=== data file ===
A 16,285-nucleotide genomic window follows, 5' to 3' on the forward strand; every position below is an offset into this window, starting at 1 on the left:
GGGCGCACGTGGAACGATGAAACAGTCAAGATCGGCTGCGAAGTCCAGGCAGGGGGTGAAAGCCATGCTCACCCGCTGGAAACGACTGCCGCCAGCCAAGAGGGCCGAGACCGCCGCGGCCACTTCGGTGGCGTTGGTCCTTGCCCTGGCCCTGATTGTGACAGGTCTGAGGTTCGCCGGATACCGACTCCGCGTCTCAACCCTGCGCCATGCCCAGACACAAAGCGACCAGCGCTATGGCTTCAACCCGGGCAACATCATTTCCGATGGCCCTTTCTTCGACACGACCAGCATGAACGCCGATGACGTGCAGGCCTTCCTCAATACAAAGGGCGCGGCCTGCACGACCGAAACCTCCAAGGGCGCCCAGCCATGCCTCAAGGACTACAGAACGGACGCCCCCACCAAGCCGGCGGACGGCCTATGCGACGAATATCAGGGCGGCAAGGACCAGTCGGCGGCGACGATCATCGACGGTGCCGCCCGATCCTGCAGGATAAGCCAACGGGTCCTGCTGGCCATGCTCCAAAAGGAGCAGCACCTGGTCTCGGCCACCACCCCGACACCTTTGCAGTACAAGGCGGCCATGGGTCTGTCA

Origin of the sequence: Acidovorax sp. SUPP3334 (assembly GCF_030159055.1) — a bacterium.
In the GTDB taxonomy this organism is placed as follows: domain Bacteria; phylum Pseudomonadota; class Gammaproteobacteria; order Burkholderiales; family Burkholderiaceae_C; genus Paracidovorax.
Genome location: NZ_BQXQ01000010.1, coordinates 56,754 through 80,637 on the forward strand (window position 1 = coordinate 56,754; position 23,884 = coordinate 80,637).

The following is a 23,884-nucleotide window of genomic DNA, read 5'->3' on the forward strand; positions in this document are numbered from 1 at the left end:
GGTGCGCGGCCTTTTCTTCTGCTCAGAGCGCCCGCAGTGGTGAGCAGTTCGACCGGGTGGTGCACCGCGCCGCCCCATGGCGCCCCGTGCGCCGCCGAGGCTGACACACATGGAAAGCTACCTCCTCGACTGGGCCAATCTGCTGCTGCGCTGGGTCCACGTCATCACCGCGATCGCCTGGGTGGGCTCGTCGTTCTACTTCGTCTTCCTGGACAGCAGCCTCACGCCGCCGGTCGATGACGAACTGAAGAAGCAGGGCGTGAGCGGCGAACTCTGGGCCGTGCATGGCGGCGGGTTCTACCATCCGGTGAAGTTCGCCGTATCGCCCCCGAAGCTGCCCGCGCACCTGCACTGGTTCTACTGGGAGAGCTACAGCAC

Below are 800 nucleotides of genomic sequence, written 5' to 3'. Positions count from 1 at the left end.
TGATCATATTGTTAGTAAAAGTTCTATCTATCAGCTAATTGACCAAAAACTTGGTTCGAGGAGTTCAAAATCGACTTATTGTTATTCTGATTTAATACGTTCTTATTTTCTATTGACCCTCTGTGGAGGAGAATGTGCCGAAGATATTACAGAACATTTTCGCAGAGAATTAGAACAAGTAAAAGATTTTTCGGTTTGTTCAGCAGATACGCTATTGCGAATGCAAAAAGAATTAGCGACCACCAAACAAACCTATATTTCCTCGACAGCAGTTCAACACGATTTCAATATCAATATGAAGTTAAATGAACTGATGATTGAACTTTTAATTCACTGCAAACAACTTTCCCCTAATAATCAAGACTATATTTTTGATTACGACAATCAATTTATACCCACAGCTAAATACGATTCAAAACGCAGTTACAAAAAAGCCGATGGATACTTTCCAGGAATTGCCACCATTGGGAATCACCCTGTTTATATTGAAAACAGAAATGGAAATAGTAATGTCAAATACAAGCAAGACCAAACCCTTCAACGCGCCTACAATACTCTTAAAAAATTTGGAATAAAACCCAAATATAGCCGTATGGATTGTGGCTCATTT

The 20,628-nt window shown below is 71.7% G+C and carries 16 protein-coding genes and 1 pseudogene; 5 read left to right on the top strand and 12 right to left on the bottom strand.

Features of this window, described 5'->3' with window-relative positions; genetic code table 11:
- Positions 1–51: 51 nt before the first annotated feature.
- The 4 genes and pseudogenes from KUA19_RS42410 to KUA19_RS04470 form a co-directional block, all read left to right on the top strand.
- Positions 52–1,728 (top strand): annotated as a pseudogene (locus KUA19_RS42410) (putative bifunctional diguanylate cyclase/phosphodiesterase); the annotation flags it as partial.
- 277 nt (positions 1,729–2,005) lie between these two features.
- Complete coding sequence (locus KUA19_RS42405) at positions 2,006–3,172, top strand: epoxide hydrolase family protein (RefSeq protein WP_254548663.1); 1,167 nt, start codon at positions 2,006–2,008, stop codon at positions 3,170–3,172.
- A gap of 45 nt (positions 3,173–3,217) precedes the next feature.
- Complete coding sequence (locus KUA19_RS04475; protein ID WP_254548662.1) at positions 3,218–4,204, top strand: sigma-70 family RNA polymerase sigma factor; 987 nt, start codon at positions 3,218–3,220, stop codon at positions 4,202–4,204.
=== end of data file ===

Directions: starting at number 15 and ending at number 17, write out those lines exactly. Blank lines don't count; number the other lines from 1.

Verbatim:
- 277 nt (positions 1,729–2,005) lie between these two features.
- Complete coding sequence (locus KUA19_RS42405) at positions 2,006–3,172, top strand: epoxide hydrolase family protein (RefSeq protein WP_254548663.1); 1,167 nt, start codon at positions 2,006–2,008, stop codon at positions 3,170–3,172.
- A gap of 45 nt (positions 3,173–3,217) precedes the next feature.